So not the greatest start, but we were sure as we lost elevation the snow would go away. The only problem was anytime we got out of snow and could get back on our bikes we would turn the corner and there would be a giant tree down in the middle of the trail. This went on for quite a while, get on coast 10 feet get off hop over a tree, another 30 feet on the bike, off for a tree. Every now and then we could actually get a feel for the trail- and it was great, tight twisty single track that was super narrow in parts- tons of pine trees and these crazy fun switchbacks. But then there would be another tree. There was even a time that we completely missed a turn because there were 3 ginormous trees in the path right as it turned. We climbed over the trees and kept going straight, to our great confusion- we were hoping no one could ride this stuff. Oh and the other thing, we were supposed to be going down the whole time, but every now and then this all down hill trail would have a super ridiculous climb- during these times I was not so sure my legs were gonna keep spinning.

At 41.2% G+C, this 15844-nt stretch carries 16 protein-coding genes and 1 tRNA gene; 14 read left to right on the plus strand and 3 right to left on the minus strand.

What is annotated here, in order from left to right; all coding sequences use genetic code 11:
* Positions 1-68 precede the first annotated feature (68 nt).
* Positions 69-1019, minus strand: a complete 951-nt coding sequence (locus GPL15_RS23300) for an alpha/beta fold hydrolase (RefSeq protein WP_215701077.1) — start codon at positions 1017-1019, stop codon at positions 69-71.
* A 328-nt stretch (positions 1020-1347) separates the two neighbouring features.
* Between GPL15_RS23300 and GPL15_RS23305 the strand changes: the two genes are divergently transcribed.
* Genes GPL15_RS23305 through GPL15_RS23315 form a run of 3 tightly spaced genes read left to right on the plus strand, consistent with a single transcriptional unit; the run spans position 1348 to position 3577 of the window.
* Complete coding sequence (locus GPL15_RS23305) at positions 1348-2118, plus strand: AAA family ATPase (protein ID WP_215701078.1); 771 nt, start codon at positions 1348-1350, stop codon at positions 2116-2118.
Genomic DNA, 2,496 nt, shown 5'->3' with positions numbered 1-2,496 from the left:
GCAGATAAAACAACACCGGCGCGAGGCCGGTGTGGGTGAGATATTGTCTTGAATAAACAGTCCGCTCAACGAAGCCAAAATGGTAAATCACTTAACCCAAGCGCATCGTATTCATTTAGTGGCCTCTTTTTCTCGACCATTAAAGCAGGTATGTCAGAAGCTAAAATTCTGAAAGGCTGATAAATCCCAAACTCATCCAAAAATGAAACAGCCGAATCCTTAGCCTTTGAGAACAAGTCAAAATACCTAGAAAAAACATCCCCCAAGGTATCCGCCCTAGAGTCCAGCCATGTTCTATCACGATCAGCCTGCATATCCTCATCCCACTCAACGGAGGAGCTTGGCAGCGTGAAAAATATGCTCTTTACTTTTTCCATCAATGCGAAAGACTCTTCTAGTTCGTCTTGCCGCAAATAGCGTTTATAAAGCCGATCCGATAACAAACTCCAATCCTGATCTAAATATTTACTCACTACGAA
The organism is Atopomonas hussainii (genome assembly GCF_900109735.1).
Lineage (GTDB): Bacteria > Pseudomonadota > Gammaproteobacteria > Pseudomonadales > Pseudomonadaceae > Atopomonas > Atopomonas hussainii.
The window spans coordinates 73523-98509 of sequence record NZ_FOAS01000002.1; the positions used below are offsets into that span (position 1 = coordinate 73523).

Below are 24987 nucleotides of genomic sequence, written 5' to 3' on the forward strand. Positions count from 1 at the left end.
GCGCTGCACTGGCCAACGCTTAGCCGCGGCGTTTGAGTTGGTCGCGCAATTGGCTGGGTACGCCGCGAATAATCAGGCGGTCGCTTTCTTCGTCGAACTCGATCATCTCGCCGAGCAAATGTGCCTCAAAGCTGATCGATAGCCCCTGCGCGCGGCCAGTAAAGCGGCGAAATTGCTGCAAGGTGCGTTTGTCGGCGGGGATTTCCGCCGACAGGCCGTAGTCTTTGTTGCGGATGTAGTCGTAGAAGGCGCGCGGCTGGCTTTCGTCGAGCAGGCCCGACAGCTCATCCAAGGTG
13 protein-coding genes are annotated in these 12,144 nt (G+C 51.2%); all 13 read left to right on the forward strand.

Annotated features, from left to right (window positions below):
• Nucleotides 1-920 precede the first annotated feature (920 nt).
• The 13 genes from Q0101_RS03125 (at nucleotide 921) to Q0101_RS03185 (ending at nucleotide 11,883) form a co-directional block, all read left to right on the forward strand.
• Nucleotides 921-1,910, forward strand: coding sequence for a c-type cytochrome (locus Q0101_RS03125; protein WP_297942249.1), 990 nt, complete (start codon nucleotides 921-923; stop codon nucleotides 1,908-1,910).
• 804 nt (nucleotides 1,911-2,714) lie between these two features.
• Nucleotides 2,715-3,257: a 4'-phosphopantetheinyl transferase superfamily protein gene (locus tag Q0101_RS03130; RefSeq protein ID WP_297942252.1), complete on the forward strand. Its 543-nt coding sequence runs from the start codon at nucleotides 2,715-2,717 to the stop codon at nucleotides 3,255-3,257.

So anyway, what we could ride was great, and we were getting excited to be getting out of the trees into the rocks so there would be less dead fall. However, I was following the bad habit I sometime get into of watching where I don't want to go, instead of where I should be putting my wheel, and was having a bit of a rough time. Meanwhile Mike is having a blast hopping and dodging and generally being a very good bike handler. We got to one point where the trail narrows and if you stray, the ground just crumbles and takes your wheel with it. Sure enough that's where I was watching and where I put my wheel and slammed my left hand down on a very solid rock to catch myself. Painful, and frustrating, but not all that bad. After some encouraging words from the other, reaffirming the fact that I am not the worst mountain biker in the world and so on, we were flying down some more boulders over a couple creeks and down down down.